February 2009

Student Life

Lessons learned: what history can teach us about the future

By R. Clarke


Ryan takes time out in Labrador to feed “Whiskey Jack.” 

The route to my entry into the mineral engineering program at the University of Toronto can best be described as circuitous. I spent four years working for a construction company, three years at a community college and four years in engineering consulting before I began attending classes in 2006. Although I do not claim to be an expert in any particular field, the experiences I have had on that winding road have provided me with some valuable insights into how the mining industry — and industry in general — works.

We tend to measure the value of mining and exploration companies in terms of resources and reserves, but I have discovered that the best measure of any company is the quality of the personnel that it recruits and retains. We have recently entered a time of economic uncertainty, which has caused many companies to take a step back and re-evaluate their business practices, including their hiring policies. Many companies may not be in a position to hire new graduates as readily to fill expected openings in accordance with forecasted ramping up of production, as exploration and production projects come to a halt.

The mining industry has historically followed a cyclical pattern; recessions in the 1980s and 1990s also exhibited periods of reduced hiring and tough times for new mining graduates as well as industry veterans. This pattern can be expected to repeat itself, indicating the likelihood of a future boon in the mining and energy sectors to offset the current downturn. This sentiment is echoed in a recent Ernst and Young report that suggested that an additional 70,000 workers would be required in the mining and energy sectors in the next ten years.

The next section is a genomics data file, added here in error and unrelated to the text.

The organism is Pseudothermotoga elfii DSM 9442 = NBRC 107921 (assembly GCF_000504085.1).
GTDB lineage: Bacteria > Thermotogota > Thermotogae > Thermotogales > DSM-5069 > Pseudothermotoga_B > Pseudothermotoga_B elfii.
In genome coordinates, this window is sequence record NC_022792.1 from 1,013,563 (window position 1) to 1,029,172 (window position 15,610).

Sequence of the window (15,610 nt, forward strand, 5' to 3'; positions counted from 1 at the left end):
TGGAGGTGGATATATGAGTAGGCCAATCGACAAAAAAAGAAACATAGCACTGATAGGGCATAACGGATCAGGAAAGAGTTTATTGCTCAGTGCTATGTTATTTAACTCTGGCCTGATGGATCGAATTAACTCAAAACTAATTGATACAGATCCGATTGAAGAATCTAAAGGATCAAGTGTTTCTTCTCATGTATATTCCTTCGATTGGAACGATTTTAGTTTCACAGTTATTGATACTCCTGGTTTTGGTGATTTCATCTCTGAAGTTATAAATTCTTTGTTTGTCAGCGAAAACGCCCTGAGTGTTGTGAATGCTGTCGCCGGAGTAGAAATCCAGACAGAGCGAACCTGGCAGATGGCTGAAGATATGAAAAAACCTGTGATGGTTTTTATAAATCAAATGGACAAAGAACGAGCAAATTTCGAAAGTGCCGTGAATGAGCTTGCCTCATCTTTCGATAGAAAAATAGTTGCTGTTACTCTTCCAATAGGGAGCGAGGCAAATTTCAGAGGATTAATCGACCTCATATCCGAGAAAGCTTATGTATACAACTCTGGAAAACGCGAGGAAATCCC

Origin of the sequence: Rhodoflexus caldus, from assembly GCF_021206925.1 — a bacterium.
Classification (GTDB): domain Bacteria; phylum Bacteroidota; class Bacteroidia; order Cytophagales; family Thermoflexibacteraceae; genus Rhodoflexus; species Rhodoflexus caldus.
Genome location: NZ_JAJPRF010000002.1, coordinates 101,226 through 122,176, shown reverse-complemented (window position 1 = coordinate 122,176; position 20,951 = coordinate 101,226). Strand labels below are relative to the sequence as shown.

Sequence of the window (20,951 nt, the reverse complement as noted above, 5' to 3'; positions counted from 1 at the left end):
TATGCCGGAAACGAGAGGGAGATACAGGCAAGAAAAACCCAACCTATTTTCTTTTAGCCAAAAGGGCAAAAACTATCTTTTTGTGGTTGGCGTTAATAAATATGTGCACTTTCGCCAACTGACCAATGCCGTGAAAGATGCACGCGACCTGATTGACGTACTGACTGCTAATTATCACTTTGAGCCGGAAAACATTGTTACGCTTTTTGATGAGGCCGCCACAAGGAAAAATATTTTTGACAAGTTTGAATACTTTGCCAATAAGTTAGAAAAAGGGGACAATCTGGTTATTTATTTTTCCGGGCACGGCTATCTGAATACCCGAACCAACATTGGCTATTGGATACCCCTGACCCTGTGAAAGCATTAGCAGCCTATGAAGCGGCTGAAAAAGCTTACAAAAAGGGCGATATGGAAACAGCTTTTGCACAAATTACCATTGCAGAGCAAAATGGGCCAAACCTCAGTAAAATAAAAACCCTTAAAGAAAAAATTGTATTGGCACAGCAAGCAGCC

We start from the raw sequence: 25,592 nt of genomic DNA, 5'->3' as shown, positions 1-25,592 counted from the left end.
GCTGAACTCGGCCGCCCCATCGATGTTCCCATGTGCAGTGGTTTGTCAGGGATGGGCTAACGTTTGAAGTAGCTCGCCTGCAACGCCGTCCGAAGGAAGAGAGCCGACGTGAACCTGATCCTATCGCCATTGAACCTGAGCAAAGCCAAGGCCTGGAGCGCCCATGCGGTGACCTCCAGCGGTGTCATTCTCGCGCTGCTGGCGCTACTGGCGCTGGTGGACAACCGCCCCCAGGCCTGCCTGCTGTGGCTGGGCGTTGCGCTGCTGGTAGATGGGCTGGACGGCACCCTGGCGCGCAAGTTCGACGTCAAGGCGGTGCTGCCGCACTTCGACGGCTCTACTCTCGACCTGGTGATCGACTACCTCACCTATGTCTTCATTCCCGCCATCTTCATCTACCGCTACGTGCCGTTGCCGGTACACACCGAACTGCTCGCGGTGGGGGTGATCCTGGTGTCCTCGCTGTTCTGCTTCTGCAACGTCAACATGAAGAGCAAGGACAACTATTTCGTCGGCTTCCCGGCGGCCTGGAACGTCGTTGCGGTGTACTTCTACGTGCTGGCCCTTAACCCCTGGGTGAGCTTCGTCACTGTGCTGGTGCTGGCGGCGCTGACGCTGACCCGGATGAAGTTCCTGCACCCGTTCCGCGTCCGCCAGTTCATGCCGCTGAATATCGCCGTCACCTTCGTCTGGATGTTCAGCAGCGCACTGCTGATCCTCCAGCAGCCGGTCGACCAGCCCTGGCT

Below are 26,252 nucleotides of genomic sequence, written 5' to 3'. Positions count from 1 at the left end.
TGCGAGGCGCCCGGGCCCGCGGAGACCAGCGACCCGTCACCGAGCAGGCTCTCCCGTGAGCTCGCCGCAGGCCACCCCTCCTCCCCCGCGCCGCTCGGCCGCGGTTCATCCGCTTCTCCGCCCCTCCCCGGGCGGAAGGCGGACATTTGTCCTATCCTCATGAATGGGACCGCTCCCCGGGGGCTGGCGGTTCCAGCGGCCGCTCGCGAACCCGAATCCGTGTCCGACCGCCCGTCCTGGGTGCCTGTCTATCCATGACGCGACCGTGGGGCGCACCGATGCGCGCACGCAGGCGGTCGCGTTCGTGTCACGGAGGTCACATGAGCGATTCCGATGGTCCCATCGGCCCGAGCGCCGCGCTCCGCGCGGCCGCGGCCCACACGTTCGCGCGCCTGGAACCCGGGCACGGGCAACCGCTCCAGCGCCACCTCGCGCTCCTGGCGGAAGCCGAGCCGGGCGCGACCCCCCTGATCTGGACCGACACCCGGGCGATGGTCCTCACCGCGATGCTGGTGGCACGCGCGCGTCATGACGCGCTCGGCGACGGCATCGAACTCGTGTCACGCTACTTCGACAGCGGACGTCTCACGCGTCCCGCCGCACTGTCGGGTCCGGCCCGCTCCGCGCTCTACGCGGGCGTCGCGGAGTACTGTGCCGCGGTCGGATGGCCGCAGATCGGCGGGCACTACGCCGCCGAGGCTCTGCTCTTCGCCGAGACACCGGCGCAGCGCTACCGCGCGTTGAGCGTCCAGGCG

I think that it is crucial that the industry as a whole take the time during this current economic downturn to reflect on its business practices over the last five years and determine the best approach for proceeding to a promising future. Slashing expenditures and laying off employees may be an immediate way to combat a tumultuous market, but care must be taken to ensure companies are equipped for the future.

To my fellow students, I would suggest that you not give up hope of obtaining jobs within the mining industry. The aging demographics suggest that as experienced workers retire in the coming years, there will be increased hiring at all levels. This being said, the industry is still small and the best way to obtain employment is through the recommendation of industry representatives. Many of its current leaders have been working in this sector for longer than some of us have been alive; the companies that they have helped to build are their legacies. It is up to us to prove to them that we are capable and responsible enough to justify becoming a part of those legacies and contributing to their growth. The industry desperately needs ambitious young people to assert themselves as leaders of tomorrow.